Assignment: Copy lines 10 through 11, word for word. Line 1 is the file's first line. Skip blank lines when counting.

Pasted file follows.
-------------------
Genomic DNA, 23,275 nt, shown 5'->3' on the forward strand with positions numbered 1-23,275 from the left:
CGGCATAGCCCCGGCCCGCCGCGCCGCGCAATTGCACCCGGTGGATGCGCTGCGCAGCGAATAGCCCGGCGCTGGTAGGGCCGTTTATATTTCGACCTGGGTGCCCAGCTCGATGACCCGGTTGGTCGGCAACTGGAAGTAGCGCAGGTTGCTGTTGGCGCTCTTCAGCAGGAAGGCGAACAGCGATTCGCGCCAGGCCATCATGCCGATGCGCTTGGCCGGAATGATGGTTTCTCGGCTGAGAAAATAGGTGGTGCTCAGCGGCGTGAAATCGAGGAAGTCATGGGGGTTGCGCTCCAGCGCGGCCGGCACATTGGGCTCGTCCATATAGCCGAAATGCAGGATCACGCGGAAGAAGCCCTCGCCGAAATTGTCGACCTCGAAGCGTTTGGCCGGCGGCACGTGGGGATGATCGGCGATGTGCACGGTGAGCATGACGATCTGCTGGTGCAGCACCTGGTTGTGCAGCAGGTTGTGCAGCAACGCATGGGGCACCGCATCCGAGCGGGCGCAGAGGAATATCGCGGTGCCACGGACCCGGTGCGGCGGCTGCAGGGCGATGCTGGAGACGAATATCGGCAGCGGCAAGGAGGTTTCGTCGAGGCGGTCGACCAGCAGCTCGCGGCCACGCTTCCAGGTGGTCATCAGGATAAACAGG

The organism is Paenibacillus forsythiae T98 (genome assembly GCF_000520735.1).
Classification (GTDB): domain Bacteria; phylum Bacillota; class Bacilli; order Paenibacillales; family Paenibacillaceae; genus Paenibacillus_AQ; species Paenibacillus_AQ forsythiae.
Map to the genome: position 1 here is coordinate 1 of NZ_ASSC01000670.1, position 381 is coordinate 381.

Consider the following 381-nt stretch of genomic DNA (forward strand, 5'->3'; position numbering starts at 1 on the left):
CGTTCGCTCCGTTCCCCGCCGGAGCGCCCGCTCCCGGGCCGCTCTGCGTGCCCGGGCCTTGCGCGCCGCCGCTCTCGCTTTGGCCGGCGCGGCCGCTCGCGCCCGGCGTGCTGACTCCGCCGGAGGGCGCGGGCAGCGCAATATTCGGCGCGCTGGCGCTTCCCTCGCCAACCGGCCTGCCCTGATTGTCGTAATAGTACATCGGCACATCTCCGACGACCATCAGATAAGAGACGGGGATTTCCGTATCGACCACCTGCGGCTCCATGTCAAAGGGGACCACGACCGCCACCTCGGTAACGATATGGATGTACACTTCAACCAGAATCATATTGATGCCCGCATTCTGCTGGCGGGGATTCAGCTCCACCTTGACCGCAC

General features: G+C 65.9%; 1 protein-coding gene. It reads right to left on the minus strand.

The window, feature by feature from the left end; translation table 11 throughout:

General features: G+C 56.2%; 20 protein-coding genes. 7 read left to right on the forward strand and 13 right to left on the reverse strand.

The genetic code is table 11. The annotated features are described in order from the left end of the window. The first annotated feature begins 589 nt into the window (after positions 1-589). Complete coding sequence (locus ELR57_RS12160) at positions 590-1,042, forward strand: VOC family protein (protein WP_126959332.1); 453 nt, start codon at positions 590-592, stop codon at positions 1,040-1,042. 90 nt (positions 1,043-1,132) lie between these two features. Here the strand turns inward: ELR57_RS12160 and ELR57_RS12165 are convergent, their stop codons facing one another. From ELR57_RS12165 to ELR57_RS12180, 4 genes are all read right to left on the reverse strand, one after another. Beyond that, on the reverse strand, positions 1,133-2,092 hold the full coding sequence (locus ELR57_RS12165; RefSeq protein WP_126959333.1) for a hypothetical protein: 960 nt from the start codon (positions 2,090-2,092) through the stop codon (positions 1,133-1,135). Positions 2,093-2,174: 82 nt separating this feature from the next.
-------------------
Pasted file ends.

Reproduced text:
General features: G+C 56.2%; 20 protein-coding genes. 7 read left to right on the forward strand and 13 right to left on the reverse strand.

The genetic code is table 11. The annotated features are described in order from the left end of the window. The first annotated feature begins 589 nt into the window (after positions 1-589). Complete coding sequence (locus ELR57_RS12160) at positions 590-1,042, forward strand: VOC family protein (protein WP_126959332.1); 453 nt, start codon at positions 590-592, stop codon at positions 1,040-1,042. 90 nt (positions 1,043-1,132) lie between these two features. Here the strand turns inward: ELR57_RS12160 and ELR57_RS12165 are convergent, their stop codons facing one another. From ELR57_RS12165 to ELR57_RS12180, 4 genes are all read right to left on the reverse strand, one after another. Beyond that, on the reverse strand, positions 1,133-2,092 hold the full coding sequence (locus ELR57_RS12165; RefSeq protein WP_126959333.1) for a hypothetical protein: 960 nt from the start codon (positions 2,090-2,092) through the stop codon (positions 1,133-1,135). Positions 2,093-2,174: 82 nt separating this feature from the next.